General Insurance Article - Middle East tension may drive down insurance premium volumes


Attacks off Yemen coast already impacting marine insurance and shipping costs. Deterioration in the situation could spark further disruption in energy markets, air travel and global trade. Insurance classes mostly likely to be impacted include Marine Cargo, Marine War, Aviation Cargo, Aviation War, Political Risk / Violence and Trade Credit.

 OAC is launching its Insurance Risk Monitor – a regular update on the key developments and themes impacting the insurance market. The inaugural update focuses on the current tensions in the Middle East.

 The ongoing attacks off the coast of Yemen are affecting marine insurance and shipping costs. Several shipping routes are having to be avoided and re-directed creating less efficient trade routes and adding to the cost of marine war premium rates.

 The political climate across the region remains volatile, and political analysts are widely agreed that there is a high risk that the current conflict may spread. OAC’s Risk Monitor has considered some of the key risks to the insurance industry should there be a material deterioration in the current situation in the Middle East.

 A significant concern among political analysts is the risk of a direct conflict with Iran. Should this occur, it is highly likely to impact energy markets through global oil supplies – even though Iran is heavily sanctioned, it is still a significant supplier of oil to the global energy market.

 Any disruption to Iran’s oil production is likely to have serious ramifications on the global energy market. Crude oil supply to Europe and North America was materially affected by the restrictions recently placed on Russian energy sources.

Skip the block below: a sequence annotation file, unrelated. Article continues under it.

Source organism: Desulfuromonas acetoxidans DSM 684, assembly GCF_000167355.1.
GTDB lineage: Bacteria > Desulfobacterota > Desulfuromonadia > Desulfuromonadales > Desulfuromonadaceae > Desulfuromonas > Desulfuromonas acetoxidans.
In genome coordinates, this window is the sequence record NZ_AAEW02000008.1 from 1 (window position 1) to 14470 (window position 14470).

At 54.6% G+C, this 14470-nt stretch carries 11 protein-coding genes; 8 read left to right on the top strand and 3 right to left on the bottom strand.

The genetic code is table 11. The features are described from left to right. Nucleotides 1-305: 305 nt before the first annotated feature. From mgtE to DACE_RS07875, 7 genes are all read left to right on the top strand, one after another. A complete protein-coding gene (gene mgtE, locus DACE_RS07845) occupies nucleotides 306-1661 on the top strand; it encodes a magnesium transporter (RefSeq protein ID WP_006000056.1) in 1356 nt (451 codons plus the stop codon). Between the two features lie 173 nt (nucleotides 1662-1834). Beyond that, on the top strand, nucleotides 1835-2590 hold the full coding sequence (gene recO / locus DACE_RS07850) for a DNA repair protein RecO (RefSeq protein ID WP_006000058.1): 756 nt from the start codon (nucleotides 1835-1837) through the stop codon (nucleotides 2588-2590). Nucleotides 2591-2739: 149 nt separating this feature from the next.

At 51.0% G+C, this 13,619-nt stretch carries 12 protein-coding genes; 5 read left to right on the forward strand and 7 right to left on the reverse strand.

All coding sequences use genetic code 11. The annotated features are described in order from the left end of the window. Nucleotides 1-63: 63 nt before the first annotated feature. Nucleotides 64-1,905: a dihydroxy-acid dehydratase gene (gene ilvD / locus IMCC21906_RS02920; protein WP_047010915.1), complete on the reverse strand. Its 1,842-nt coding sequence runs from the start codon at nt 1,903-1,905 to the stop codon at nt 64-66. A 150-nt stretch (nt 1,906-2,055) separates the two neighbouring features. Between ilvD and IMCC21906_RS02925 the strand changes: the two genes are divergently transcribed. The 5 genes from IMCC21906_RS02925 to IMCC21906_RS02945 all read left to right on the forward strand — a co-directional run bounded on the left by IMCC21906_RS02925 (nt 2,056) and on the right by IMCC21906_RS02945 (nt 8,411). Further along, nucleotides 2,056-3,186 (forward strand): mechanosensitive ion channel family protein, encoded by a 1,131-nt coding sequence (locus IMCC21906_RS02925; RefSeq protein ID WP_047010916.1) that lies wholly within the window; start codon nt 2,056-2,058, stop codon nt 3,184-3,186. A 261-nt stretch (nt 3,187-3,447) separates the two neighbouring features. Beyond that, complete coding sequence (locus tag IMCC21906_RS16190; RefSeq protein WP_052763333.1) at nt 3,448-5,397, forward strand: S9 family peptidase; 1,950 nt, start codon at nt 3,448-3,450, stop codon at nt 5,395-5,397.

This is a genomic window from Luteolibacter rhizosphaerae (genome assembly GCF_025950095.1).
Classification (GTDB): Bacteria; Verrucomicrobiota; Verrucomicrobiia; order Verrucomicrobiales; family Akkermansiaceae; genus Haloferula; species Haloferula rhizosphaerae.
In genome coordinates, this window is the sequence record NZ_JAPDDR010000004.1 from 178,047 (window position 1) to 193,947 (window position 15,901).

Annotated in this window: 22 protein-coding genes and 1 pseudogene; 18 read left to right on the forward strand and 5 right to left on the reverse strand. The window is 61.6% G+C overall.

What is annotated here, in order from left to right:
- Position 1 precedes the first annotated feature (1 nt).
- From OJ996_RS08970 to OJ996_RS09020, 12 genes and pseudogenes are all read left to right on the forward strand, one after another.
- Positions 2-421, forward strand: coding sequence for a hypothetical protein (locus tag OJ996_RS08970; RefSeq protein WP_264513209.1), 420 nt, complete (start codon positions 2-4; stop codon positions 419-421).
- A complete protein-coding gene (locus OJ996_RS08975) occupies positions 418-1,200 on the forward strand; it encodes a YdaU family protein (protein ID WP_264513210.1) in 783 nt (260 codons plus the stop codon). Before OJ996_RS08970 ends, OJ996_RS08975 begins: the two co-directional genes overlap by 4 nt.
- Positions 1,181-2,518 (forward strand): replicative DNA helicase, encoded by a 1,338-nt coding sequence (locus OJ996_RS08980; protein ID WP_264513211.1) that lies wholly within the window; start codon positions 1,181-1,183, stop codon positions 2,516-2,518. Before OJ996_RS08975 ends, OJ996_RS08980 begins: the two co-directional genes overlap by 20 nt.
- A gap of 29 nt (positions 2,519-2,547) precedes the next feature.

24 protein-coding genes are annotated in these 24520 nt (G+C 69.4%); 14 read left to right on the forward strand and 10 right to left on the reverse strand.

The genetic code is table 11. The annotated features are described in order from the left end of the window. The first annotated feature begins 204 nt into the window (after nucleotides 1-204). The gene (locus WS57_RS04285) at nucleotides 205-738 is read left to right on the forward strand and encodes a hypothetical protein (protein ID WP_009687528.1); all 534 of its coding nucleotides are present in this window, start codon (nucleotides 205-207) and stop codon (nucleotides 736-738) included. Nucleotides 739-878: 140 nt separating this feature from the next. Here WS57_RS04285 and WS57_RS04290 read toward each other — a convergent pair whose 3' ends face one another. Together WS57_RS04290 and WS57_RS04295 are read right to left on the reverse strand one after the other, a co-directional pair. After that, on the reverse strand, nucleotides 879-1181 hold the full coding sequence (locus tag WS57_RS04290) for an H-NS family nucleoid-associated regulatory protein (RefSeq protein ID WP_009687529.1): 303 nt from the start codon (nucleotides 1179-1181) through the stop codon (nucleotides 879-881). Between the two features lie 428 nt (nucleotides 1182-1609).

Significant loss of output from another major global producer would place further strain on an already fragile system. This is likely to lead to further inflation, potentially as severe as the inflation that followed the start of Russia’s invasion of Ukraine.

 Air travel – and therefore the Aviation insurance market – could also be significantly impacted through a further narrowing of existing conflict-free corridors connecting Europe and Asia.

 As flights have to take significantly longer routes, there will be upward pressure on air fares. This is likely to reduce demand for long distance air travel impacting passenger numbers and the total number of flights. Under this scenario, premium volumes in the aviation market are expected to decrease reflecting the reduction in exposure.

 Due to impact on shipping and aviation routes, there is also likely to be a decline in cross border trade that relies on these routes. Supply chains will be impacted and this will put pressure on costs across all areas of the global economy.

 At a time when global economies are hoping to emerge from inflationary issues and the economic pressures that arose as a result, this is likely to exert pressure anew. Insurance premium volumes, across pretty much all sectors and classes, would be likely to decrease.

 The most highly impacted insurance classes are likely to be Marine Cargo, Marine War, Aviation Cargo, Aviation War, Political Risk / Violence and Trade Credit.

 Bharat Raj, Head of London Markets at OAC, said: “Our Insurance Risk Monitor aims to track the biggest pressures on the global insurance market at a time of particular geo-political and economic uncertainty.

 “Since October, we have seen the situation in Israel and Gaza slowly spread into other countries, including unrest off the coast of Yemen. There is an increasing risk of further escalation.

 “The worry will be a further spread of conflict throughout the region driving more involved, prolonged involvement of Western militaries. Just as global economies are recovering from the inflation shock after the Ukraine invasion, an escalation of conflict could once more send cost rises rippling through the world, dampening growth.

 “Aviation and shipping insurance markets are already seeing ramifications and these classes are likely to be worst impacted by escalating tensions. Going forward, it is essential for insurers to consider the plausible future scenarios and how these scenarios may affect their experience.

 “Consideration should also be given to the impact on business plans, capital model assumptions, premium rating, underwriting decisions and risk management.”
  

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